and the bridges being nearly completed, the first parallel and some of the batteries were commenced, and their completion pushed as rapidly as the supply of tool, &c., would permit. From that time to the 27th the loss in my division from the fire of the enemy was very small, and was generally caused by the Sharpshooters.
On the 27th, for reasons known only to the major-general commanding the Army of the Potomac, I was appointed director of the siege, and had assigned to me for temporary duty two of his aides, Captains Kirkland and Mason. On that day I visited the whole work and made myself acquainted with everything relating to it, the working parties, the guards, &c., which I had not personally known, and arranged for united action under all circumstances on the whole front and for expediting the completion of the works. For these purpose I issued on that day in manuscript my printed instructions of May 1. To the faithful execution of them by all officers in command, and to the energetic, laborious, and faithful action of the officers in charge of working parties and their assistants, is due in a great measure the punctual arrival of details properly supplied with tools and provisions, and the rapid completion of the labor assigned them.
On the 28th a two-gun battery was silenced by a battery of First New York Artillery, attached to the artillery reserve. This battery was erected by the enemy opposite Battery A, on our left, to annoy our workmen and to aid in the protection of one of the dams of the Warwick, a small work in the front of which had been carried by General Grover on the 26th.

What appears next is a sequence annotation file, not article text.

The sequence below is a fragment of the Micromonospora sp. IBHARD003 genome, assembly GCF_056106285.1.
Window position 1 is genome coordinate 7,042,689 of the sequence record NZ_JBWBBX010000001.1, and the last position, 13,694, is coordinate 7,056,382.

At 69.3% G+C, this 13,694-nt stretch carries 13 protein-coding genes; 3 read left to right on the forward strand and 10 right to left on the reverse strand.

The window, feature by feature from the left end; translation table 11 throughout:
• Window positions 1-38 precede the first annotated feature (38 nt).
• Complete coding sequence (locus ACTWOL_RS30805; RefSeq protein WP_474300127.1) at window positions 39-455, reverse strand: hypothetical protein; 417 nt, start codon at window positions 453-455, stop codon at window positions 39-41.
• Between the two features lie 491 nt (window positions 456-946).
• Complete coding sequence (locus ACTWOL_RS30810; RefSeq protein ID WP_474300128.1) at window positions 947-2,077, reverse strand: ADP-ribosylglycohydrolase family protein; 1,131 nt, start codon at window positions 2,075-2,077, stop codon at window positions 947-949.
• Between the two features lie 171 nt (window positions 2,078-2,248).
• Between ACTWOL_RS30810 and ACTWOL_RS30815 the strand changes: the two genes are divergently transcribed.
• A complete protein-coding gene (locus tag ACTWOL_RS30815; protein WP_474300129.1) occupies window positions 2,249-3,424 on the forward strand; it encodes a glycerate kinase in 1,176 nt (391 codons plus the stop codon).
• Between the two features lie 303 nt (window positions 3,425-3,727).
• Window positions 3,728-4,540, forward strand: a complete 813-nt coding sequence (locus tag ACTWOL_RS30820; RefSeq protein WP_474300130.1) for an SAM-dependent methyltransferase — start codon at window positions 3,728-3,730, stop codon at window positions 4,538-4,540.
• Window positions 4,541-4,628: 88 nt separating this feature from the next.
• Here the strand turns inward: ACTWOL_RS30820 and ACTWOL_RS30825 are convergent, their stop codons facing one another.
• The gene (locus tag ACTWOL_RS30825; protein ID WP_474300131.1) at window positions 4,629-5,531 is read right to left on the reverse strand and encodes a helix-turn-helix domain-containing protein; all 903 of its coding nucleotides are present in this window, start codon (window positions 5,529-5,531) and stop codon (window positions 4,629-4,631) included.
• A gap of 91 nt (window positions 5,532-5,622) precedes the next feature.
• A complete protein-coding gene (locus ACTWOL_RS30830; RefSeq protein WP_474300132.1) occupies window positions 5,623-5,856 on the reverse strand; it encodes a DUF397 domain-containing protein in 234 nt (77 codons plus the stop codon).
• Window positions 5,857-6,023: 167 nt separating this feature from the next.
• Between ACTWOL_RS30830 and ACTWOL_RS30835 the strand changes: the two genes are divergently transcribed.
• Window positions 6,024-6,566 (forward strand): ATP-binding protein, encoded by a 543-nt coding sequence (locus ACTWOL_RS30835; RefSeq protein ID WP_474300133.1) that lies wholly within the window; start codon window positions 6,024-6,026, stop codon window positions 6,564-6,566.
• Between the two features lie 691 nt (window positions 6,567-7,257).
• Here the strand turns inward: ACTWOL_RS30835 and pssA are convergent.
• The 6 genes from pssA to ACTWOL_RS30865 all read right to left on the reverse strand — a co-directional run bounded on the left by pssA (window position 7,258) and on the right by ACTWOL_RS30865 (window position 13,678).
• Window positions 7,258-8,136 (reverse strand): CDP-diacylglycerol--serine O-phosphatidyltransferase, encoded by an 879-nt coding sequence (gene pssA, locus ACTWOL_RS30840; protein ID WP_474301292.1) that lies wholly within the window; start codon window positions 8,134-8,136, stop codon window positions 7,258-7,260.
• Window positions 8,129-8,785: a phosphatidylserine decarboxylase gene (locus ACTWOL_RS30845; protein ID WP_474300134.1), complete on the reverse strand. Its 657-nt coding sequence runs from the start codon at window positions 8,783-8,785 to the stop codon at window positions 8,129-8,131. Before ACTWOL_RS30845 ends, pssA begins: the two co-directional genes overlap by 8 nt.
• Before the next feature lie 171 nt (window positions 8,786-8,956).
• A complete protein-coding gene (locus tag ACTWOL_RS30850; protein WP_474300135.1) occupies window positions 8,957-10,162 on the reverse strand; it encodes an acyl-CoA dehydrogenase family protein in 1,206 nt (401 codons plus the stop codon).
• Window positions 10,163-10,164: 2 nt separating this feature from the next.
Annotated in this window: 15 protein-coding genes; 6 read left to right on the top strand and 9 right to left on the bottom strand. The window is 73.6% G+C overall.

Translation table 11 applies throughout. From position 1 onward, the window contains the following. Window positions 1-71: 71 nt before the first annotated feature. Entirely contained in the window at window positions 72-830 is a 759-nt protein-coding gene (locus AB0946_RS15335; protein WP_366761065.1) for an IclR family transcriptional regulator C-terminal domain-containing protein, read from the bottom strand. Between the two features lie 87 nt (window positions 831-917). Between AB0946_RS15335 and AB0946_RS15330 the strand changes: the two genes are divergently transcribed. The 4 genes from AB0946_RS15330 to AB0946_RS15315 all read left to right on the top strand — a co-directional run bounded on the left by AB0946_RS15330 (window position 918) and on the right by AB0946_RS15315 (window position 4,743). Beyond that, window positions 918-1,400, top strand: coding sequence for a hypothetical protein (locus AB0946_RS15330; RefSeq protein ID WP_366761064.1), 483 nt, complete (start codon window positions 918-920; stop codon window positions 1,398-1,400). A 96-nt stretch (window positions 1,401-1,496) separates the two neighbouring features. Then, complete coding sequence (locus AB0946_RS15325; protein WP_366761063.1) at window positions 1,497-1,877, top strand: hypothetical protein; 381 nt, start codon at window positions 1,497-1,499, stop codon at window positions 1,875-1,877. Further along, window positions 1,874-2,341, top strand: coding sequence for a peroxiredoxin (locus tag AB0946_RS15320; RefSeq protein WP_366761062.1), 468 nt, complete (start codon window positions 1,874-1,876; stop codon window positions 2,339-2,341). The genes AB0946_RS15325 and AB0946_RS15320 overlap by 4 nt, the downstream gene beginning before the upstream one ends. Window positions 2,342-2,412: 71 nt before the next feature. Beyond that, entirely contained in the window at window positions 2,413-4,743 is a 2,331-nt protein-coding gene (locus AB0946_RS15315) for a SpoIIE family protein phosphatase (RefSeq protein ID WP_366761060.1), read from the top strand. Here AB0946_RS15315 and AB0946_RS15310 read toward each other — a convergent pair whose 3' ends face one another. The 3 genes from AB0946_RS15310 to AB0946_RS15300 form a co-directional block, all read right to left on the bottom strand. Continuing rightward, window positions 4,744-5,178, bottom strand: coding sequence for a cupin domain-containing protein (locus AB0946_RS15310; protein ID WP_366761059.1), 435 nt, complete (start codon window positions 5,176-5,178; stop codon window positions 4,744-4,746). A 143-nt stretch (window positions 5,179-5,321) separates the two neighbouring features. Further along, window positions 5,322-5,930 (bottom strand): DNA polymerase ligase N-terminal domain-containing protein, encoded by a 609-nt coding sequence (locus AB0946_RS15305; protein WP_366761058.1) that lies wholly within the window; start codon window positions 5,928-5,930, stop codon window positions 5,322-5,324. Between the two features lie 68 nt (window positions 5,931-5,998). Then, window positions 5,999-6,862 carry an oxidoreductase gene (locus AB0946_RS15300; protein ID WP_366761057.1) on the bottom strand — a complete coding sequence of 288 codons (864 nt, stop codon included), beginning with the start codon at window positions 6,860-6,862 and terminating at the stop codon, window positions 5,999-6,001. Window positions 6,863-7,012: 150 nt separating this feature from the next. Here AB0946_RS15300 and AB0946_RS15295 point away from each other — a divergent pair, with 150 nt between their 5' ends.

On May I the enemy placed two rifled guns in Hamilton's front, near the burned house, and indications of a sortie were reported by the general of the trenches, Colonel Lansing. The necessary dispositions were made to resist any attack of the enemy, but none was made except on a party making rifle pits in advance of the works on the extreme right. It was repulsed with slight loss by a small force of the Second Maine and Thirteenth New York Volunteers.
From the 1st instant the firing of the enemy had been quite brisk, causing some losses, but on the 3rd the firing increased in rapidity and many of the shots fell in our camps. Suspicions of intended evacuation of Yorktown were roused that night, but all efforts to ascertain the fact were defeated, and it was with great difficulty that the rifle pits on the right were completed.
About 3.30 on the morning of the 4th, upon explosions and fires in the enemy's works being reported to me, I directed the generals of the trenches, General Jameson and Colonel McQuade, Fourteenth New York, at once to push forward a force into the works. Before the order was carried into effect General Jameson informed me that deserters reported the place abandoned. The commands designated to enter the town pushed forward rapidly. The one on the left was fired upon from the Red Fort. Those on the right experienced some losses from shell planted in the ground, which exploded when trod upon. Many of these shell were concealed in the streets and houses of the town, and arranged to explode by treading on the caps or pulling a wire attached to the doors. These attempts to destroy life were discovered in time to prevent many injuries.
As the sun rose the national flag was unfurled to the breeze, conveying to the Army and Navy the glad tidings that the authority of the United States had been extended without a desperate struggle over these formidable defenses and this stronghold of the enemy. Colonel Gove, Twenty-second Massachusetts, and Colonel Black, Sixty-second